Nyanya Bomb Blast: Another Wake-Up Call
On April 14, at a crowded bus station in Nyanya on the outskirts of Abuja, Nigeria,two bombs went off, setting off further explosions as the fuel tanks of nearby vehicles ignited. 88 people were killed and more than 200 were injured. Adding to the horror: a second bomb placed in a parked car went off on May 1, only fifty meters from the last one, putting at least 41 more people in the hospital.
DRI Nigeria‘s Philip Keshiro, CEO of Disaster Recovery Technologies Limited, provided his insights into these tragedies and the role business continuity could have in mitigating potential attacks in the future.
The recent Nyanya bomb blast is another tragedy with no answer, and most of the responses I’ve seen in the media are not the solution. Issues of security and emergencies should be handled from the bottom up, not the top down. A top-down approach breeds passivity, lack of coordination, and makes mockery of our nation.
The difference between security personnel abroad and in Nigeria:
A business continuity plan would have helped mitigate the Nyanya Park disaster. A risk assessment will have shown — through imagination, foresight, and prior incidents — that the park is vulnerable.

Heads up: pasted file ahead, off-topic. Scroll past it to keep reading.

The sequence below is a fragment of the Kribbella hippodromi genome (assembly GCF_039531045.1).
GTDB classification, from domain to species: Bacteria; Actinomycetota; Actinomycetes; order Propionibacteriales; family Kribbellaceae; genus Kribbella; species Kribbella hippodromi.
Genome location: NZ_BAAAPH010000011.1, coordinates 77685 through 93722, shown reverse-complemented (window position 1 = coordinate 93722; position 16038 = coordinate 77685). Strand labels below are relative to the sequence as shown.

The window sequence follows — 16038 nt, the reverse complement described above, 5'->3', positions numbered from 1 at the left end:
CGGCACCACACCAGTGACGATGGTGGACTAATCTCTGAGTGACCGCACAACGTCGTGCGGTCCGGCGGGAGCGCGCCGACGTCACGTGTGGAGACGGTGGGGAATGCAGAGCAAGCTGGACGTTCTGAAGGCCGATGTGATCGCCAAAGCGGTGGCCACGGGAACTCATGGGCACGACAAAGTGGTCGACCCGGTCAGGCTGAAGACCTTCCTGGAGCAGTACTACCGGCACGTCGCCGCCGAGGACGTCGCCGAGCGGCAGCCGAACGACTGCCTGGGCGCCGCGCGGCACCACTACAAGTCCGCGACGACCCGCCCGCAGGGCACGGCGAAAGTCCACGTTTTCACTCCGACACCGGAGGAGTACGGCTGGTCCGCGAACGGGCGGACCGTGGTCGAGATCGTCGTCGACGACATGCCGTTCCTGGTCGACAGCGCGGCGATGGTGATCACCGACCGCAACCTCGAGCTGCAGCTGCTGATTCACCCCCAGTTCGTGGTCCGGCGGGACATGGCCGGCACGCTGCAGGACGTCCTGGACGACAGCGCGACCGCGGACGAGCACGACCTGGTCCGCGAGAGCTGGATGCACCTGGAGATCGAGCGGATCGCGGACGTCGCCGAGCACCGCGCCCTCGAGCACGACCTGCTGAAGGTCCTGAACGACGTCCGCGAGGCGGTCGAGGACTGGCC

Suggested control measures:
The effect: should there be an incident or a bomb blast, the police, SSS and other agencies will have some form of intelligence to work with. Without this, we are a laughing stock in the comity of advanced nations.
Security agencies must have a stronger drive to understand business continuity planning, and how to use it to reduce such incidents of mass killing to the barest minimum. The words we hear, such as “Citizens should go about their normal duty as the government or police…” are not inspiring or soothing. They are reactive, not proactive.
Reacting only after each blast is wickedness, mental laziness, a lack of ability to work, and lack of love for human life.